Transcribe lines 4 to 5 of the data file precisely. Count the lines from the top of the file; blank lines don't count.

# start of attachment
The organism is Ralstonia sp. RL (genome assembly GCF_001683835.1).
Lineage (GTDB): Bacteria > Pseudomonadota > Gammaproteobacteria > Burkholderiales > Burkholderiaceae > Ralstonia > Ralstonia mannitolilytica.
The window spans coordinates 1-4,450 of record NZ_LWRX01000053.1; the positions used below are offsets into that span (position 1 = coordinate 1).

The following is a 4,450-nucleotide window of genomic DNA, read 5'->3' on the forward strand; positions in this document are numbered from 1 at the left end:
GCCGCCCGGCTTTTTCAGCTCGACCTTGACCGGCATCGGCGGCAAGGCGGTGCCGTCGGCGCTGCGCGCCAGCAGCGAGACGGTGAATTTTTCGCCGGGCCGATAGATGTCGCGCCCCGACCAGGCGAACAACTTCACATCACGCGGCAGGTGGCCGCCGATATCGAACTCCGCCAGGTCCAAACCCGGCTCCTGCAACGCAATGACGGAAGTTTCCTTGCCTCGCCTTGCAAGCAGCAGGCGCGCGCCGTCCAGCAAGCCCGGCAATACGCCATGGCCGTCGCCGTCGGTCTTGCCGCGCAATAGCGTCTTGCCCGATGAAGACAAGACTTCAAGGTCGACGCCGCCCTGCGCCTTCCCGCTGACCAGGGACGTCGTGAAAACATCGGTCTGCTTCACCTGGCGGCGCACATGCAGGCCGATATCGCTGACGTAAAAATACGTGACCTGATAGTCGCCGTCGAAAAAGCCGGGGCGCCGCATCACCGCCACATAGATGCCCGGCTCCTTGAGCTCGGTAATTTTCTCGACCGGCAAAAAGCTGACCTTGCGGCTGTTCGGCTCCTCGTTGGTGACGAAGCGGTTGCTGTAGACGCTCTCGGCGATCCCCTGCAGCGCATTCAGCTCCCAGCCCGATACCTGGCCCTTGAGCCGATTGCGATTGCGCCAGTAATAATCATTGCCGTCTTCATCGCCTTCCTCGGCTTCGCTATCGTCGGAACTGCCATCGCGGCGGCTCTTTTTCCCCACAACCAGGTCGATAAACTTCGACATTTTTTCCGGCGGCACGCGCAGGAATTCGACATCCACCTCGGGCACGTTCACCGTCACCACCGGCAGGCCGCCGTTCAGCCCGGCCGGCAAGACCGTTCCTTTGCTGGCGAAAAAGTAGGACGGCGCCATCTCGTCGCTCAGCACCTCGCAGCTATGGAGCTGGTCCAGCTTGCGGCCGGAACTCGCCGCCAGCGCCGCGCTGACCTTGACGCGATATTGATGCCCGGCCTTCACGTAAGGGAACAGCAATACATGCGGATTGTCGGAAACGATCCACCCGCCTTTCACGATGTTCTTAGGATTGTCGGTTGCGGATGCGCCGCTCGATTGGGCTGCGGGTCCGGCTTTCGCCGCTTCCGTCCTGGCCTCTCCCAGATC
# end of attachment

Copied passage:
The following is a 4,450-nucleotide window of genomic DNA, read 5'->3' on the forward strand; positions in this document are numbered from 1 at the left end:
GCCGCCCGGCTTTTTCAGCTCGACCTTGACCGGCATCGGCGGCAAGGCGGTGCCGTCGGCGCTGCGCGCCAGCAGCGAGACGGTGAATTTTTCGCCGGGCCGATAGATGTCGCGCCCCGACCAGGCGAACAACTTCACATCACGCGGCAGGTGGCCGCCGATATCGAACTCCGCCAGGTCCAAACCCGGCTCCTGCAACGCAATGACGGAAGTTTCCTTGCCTCGCCTTGCAAGCAGCAGGCGCGCGCCGTCCAGCAAGCCCGGCAATACGCCATGGCCGTCGCCGTCGGTCTTGCCGCGCAATAGCGTCTTGCCCGATGAAGACAAGACTTCAAGGTCGACGCCGCCCTGCGCCTTCCCGCTGACCAGGGACGTCGTGAAAACATCGGTCTGCTTCACCTGGCGGCGCACATGCAGGCCGATATCGCTGACGTAAAAATACGTGACCTGATAGTCGCCGTCGAAAAAGCCGGGGCGCCGCATCACCGCCACATAGATGCCCGGCTCCTTGAGCTCGGTAATTTTCTCGACCGGCAAAAAGCTGACCTTGCGGCTGTTCGGCTCCTCGTTGGTGACGAAGCGGTTGCTGTAGACGCTCTCGGCGATCCCCTGCAGCGCATTCAGCTCCCAGCCCGATACCTGGCCCTTGAGCCGATTGCGATTGCGCCAGTAATAATCATTGCCGTCTTCATCGCCTTCCTCGGCTTCGCTATCGTCGGAACTGCCATCGCGGCGGCTCTTTTTCCCCACAACCAGGTCGATAAACTTCGACATTTTTTCCGGCGGCACGCGCAGGAATTCGACATCCACCTCGGGCACGTTCACCGTCACCACCGGCAGGCCGCCGTTCAGCCCGGCCGGCAAGACCGTTCCTTTGCTGGCGAAAAAGTAGGACGGCGCCATCTCGTCGCTCAGCACCTCGCAGCTATGGAGCTGGTCCAGCTTGCGGCCGGAACTCGCCGCCAGCGCCGCGCTGACCTTGACGCGATATTGATGCCCGGCCTTCACGTAAGGGAACAGCAATACATGCGGATTGTCGGAAACGATCCACCCGCCTTTCACGATGTTCTTAGGATTGTCGGTTGCGGATGCGCCGCTCGATTGGGCTGCGGGTCCGGCTTTCGCCGCTTCCGTCCTGGCCTCTCCCAGATC